Tax scammers are looking for you — here’s how to avoid them

Yes, the IRS can really come to your door — but you probably shouldn’t open it.

  • By Paul Brandus,
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Oh, joy. Tax season is under way. If that isn’t painful enough, you’ll need to be on the alert for tax-related scams designed to separate you from your money. The Internal Revenue Service says thousands of citizens fall for various schemes each year. Senior citizens are a common target. Here are a few things to know that can help you avoid getting ripped off.

The IRS says tax scams can pop up everywhere: in the mail, via email, by telephone (both land line and mobile devices), and on social media networks like Facebook (FB). In short, wherever you are, the bad guys can always find a way to reach you.

Infographic: Protect your credit

Know the tricks scammers use, and how to guard against them.

But guess what? The IRS doesn’t communicate with taxpayers by email, text messages or social media. If you are ever contacted one of these ways by someone claiming to be with the IRS, stop communicating with that person immediately. Note their email address, text number and/or social media account, and send it to IRS (I’ll tell you how below).

Ways you’ll hear from the IRS

Mail. If you ever hear from the IRS, it will almost certainly be by good old-fashioned snail mail. Even then, if for any reason you suspect the letter is not on the up-and-up, call the number below—not any number in the letter.

There may be times, however, when the IRS will call you—or even come to a home or business. But this is extremely rare. These occasions may concern an overdue bill, a delinquent tax return or a delinquent employment tax payment, or to tour a business as part of an audit or during criminal investigations. But this is quite rare.

Even then, says the agency, taxpayers will generally first receive several letters (called “notices”) from the IRS in the mail.

How to tell if that’s really the IRS at your door

If, on the very slim chance that someone comes to your door claiming to be from the IRS, my advice is to not even open it. Your safety comes first and how are you supposed to know what a real IRS agent looks like?

On its website, the IRS says this:

“If an IRS representative visits you, he or she will always provide two forms of official credentials called a pocket commission and HSPD-12 card. HSPD-12 is a governmentwide standard for secure and reliable forms of identification for federal employees and contractors. You have the right to see these credentials. And if you would like to verify information on the representative’s HSPD-12 card, the representative will provide you with a dedicated IRS telephone number for verifying the information and confirming their identity.”

I don’t know about you, but I have no idea what a “pocket commission” or “HSPD-12” card even looks like. Do you? So even if someone were to show them to me through my chained front door, I’m still not letting them in. I would call the IRS number on the card and verify the person’s identity. If it’s raining and they say “can I come in?” the answer is still no.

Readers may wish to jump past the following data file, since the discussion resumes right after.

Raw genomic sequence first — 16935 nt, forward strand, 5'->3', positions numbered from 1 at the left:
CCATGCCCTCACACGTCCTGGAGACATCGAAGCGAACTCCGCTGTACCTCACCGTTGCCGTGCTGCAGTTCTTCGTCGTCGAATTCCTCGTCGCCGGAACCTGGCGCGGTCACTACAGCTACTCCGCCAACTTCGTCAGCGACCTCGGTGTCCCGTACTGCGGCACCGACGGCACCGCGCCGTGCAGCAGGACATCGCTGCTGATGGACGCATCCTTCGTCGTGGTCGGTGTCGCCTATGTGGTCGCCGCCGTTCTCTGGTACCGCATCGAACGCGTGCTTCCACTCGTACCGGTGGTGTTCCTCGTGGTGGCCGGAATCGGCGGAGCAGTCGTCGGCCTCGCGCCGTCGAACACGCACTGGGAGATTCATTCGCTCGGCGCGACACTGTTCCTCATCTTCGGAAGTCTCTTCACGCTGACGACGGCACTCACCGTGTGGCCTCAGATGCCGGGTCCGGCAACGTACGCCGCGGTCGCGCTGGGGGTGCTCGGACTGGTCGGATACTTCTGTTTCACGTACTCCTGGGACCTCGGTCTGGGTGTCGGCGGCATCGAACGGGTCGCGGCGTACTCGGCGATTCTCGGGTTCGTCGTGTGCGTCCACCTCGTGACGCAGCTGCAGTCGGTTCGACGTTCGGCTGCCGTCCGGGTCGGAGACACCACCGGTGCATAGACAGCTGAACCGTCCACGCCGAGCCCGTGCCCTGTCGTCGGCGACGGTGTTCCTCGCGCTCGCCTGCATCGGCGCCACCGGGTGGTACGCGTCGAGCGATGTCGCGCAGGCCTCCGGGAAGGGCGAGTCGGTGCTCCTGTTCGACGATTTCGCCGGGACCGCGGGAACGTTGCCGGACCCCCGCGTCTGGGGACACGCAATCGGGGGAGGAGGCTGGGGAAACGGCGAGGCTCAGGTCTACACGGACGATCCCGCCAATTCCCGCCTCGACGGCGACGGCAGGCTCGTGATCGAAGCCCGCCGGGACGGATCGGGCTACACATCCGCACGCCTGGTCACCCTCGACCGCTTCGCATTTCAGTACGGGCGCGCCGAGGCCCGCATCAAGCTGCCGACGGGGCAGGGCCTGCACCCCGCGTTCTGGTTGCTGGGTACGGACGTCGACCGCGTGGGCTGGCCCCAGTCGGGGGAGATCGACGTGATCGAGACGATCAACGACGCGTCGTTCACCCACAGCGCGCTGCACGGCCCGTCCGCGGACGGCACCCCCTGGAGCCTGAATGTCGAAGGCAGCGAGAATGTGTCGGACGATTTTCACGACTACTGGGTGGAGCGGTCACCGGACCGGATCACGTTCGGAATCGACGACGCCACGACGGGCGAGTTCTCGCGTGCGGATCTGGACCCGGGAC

Don’t give anyone money — ever

Scammers today can make emails look like the real thing, so if you get one, or a phone call asking for money, here’s another way to tell if it’s really the IRS. The only place you would ever be asked to write a check to would be the “U.S. Treasury.” Period. You should never write a check to any other entity. Past scams have involved asking citizens to pay an alleged “debt” with a credit card, debit card or even gift card. And obviously, wiring money or handing over cash is a no-no. To learn more about paying a debt to the IRS, carefully review this page.

Report scams

It’s your money! Be careful and be cautious if told you owe anything. Remember, the bad guys are clever and are always refining their ways and using the latest technology to rip people off. For a comprehensive listing of recent tax scams and consumer alerts, visit this IRS webpage dedicated to tax scams and consumer alerts.

And if you need to report a scam, the IRS asks you to do so here:

•Contact the Treasury Inspector General for Tax Administration to report a phone scam. Use their “IRS Impersonation Scam Reporting” webpage. You can also call 800-366-4484.

•Report phone scams to the Federal Trade Commission. Use the “FTC Complaint Assistant” on FTC.gov. Please add “IRS Telephone Scam” in the notes.

•Report an unsolicited email claiming to be from the IRS, or an IRS-related component like the Electronic Federal Tax Payment System, to the IRS at phishing@irs.gov.

Three final tips: The IRS will never call or email asking you to divulge personal and/or financial information. If you’re asked to do so, then you’re dealing with a scammer. Shred bank and tax documents before tossing them. bad guys love to snoop through garbage and if they can find a Social Security number, birth date and address, they’re off to the races. Also, keep security software on your computer updated.

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